After attending yesterday’s “A Brief History of the Complete Redesign of Google,” which gave an in-depth look at the process of the Google User Interface (UI) design and redesign over the year, at the South by Southwest Interactive 2012 Conference, I’ve been thinking a lot about how the redesign process at Google translates over to those of us who also have day jobs taking care of major website brands. A lot of the things that we complain about in our corporate work were discussed in the Google panel discussion, with examples of how they were overcome in this process.
The following things stood out to me as necessary for a complete Brand redesign to be successfully completed. Hopefully, none of the terms that the panel of Googlers used were proprietary or trademarked.
- Executive Buy-In
- Take the Design Temperature
- Unique Concept Presentation
- Do the Initial Design in a Vacuum
- Ask for Help – Bring Everyone In
- Create a Bullet-Proof Prototype & Style Guide
- Test – Do the Research
- Eat Your Own Dog Food
The first thing that really stood out to me was that both the 2007 redesign attempt and the 2011 redesign has strong executive buy-in. The lesson that we learn from Kanna is that executive buy-in doesn’t guarantee results, but a lesson learned from Strawman is that the 2011 redesign would not been possible without complete buy-in from the top and restructuring of all current priorities so that the project can be completed.
Take the Design Temperature
Instead of doing massive meetings and surveys with the product/business owners (in this case the CEO), the design team created a lot of design snippets on individual cards. The product owners were then instructed to create two stacks: “like” and “don’t like”. This was their initial design research. This obviously wasn’t the only research that was done, but this was all they needed for their quick iteration of the initial design. Once the initial design was approved, they could move the design on to the next design steps.
Unique Concept Presentation
Here’s a really crazy idea. Use something other than a PowerPoint (or in Google’s case, Google Presentations!) to show the business owners what the change will look like. Executives what projected presentations filled with data all day long every day. It’s amazing to think that the new, different presentation is the one that uses paper, but that’s where we are. The Google design team used 80lb weight 11×17 paper to display the current design and the proposed design. No data. No talking points. Just the designs. What better way to show how users will react to the new concepts than to let the product owners have that same reaction.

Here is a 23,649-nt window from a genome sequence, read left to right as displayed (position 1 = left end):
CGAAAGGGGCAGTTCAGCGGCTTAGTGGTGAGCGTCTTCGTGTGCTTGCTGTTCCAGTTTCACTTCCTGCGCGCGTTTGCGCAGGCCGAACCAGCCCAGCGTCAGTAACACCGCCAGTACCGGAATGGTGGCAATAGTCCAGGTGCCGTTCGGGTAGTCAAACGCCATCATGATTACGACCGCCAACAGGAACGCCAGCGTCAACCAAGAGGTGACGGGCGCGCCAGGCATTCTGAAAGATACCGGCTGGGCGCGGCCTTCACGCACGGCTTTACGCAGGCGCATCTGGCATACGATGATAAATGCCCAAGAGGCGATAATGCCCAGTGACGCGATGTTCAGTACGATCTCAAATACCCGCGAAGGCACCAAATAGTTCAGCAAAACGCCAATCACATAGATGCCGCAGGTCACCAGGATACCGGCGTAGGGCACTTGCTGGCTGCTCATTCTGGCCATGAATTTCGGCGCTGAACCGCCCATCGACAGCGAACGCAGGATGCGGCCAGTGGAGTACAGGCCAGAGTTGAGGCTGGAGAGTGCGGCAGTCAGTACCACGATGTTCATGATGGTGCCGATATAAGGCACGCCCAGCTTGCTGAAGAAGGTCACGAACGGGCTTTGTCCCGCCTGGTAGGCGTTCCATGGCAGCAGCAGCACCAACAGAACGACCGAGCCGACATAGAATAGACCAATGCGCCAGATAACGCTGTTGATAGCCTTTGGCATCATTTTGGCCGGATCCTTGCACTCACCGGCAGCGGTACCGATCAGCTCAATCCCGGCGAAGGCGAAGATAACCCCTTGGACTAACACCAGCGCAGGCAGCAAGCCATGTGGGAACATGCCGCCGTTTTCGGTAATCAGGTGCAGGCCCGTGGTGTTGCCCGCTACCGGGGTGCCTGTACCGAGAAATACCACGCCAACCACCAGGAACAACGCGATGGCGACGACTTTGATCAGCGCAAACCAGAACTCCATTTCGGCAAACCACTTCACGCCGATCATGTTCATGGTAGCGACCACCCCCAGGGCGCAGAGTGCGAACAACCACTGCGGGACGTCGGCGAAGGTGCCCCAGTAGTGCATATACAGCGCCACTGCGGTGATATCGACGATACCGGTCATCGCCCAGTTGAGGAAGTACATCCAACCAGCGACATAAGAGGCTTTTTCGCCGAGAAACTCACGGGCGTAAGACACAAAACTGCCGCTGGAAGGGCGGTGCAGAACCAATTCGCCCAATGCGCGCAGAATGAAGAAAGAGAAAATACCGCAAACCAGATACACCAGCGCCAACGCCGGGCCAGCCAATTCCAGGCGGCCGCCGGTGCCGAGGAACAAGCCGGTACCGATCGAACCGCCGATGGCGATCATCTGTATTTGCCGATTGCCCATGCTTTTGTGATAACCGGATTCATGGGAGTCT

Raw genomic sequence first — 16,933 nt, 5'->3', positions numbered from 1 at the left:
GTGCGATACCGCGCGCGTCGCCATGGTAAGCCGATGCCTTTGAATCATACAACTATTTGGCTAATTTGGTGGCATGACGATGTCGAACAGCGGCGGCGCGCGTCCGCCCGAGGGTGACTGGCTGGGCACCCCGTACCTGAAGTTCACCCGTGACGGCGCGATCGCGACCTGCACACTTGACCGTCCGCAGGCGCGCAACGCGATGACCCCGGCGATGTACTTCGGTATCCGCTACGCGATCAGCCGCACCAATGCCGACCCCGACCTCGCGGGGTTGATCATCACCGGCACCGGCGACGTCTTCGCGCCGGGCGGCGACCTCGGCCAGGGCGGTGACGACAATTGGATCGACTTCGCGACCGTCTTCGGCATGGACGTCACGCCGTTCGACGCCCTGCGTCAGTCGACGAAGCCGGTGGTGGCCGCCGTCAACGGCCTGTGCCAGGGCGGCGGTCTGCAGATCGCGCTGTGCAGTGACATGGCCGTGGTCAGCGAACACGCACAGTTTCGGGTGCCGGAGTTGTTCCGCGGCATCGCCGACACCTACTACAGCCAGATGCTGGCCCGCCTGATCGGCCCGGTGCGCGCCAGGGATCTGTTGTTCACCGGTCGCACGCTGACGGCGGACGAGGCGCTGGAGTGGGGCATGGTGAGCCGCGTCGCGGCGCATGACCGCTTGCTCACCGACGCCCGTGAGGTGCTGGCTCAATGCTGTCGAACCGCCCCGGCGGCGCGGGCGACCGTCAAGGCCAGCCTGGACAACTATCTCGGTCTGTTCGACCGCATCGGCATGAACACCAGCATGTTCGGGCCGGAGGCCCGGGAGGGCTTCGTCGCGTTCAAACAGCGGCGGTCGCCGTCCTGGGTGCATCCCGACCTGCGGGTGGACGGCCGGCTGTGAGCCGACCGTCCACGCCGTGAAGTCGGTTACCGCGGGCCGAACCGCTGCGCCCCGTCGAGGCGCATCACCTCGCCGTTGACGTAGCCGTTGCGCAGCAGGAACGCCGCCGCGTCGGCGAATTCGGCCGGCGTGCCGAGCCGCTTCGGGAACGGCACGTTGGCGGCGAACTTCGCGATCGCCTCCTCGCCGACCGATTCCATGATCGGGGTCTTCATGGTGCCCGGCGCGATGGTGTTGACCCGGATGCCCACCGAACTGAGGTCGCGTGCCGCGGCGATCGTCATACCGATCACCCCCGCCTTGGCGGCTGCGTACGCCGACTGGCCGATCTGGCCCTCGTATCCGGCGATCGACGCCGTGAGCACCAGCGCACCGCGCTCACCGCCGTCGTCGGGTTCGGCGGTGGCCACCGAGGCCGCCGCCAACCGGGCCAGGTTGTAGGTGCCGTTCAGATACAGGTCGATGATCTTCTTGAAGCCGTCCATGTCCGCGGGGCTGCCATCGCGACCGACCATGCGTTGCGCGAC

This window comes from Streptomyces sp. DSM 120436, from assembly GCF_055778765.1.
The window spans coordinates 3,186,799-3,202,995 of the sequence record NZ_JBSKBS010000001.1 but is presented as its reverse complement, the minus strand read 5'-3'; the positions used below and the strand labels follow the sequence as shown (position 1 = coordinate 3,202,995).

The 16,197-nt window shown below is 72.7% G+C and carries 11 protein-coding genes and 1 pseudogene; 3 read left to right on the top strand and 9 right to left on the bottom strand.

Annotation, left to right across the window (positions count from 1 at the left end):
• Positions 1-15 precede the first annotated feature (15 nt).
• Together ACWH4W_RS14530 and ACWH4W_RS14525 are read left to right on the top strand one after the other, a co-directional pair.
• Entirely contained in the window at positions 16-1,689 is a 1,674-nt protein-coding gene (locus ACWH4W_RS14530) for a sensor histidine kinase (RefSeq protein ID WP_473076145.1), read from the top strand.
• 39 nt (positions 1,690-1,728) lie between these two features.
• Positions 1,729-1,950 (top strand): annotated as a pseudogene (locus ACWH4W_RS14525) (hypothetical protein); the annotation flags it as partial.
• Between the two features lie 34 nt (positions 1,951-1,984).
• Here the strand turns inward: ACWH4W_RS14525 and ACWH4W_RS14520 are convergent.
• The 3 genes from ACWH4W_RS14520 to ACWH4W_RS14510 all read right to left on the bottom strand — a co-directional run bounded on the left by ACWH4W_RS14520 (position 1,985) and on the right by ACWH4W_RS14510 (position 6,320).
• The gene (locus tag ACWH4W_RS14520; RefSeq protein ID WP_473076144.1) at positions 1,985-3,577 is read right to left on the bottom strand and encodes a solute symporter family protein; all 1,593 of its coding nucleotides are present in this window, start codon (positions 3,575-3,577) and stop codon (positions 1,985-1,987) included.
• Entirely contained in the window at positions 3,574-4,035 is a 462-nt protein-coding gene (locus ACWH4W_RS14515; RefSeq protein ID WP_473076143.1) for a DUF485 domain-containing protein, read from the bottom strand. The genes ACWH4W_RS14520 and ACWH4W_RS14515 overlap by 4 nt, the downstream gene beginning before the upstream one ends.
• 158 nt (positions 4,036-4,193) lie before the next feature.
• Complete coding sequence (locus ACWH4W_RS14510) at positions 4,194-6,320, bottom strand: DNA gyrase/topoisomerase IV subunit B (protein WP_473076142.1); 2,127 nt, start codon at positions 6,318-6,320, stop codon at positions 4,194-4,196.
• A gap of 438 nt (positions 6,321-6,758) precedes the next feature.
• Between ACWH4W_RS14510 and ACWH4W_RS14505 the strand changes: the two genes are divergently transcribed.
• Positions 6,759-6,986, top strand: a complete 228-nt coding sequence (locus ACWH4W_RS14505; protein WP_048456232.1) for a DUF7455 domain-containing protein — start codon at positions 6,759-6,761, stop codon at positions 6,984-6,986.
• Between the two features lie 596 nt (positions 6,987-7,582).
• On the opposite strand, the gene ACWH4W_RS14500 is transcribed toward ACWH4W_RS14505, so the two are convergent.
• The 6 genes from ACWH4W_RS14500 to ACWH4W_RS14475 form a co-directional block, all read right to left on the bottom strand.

Do the Initial Design in a Vacuum
How many times do we start on a redesign of even one page and never get past the initial stages because so many different teams have ownership of the real estate? Even on minor changes, like changing a button or adding a data field to a form, I’ve run into groups I didn’t even know existed in the company that had to approve the change. If the initiative comes from the top and the design is truly great (from a user perspective) all of the one-off issues can be handled later. The main thing is to get a design that meets the initial requirements, while taking into account possible issues, but not bowing to them. The Google design team was at an advantage, because none of the individual property owners were on the design team. In their case, ignorance was truly bliss, as they didn’t have to take into account legacy items or hot topics, because the team didn’t know such problems existed.
Ask for Help – Bring Everyone In
Once the design is approved and the project is a “go”, the most important task is to bring everyone on board. Instead of alienating the brand design groups because the Creative Lab team had been chosen to do the overall design, the design team asked for help from every brand and property, because there was a nearly impossible deadline to meet. There’s nothing like an impossible deadline that comes straight from the top to bring a team or multiple teams together to pull hard in the same direction.
Create a Bullet-Proof Prototype & Style Guide
I was really impressed with the combination prototype / style guide that was created for the Kennedy project. Because the prototype code was used to create the style guide, the code was readily available in the style guide itself for the engineers to implement as they coded the design changes. Creating the application must have been quite an undertaking in itself. I would love to be able to play with it.
Test – Do the Research
Once the redesign was in progress, testing was top priority. Fortunately, Google has enough traffic to siphon off a little here and there and show them test versions of new designs. According to the Google panel, Google is running about 200 design tests at any given time. Make sure when you’re testing you get a good sample and are patient enough to make sure you get past any plateau that may occur during testing or backward spike due to change aversion.
Eat Your Own Dog Food
Every company, large or small, has to be able to use their own product. Even if the product you make is a niche product that doesn’t apply to an online media company, you have to know and use your own product. If you don’t have a product like gmail or Google Reader that your employees use every day, find a group of trusted product users and roll out iterative changes to them. They’ll give you your best feedback and help make your product better.
Questions? Comments? Let me know what you think.
- How Google’s Designers Got the Company on the Same Page (allthingsd.com)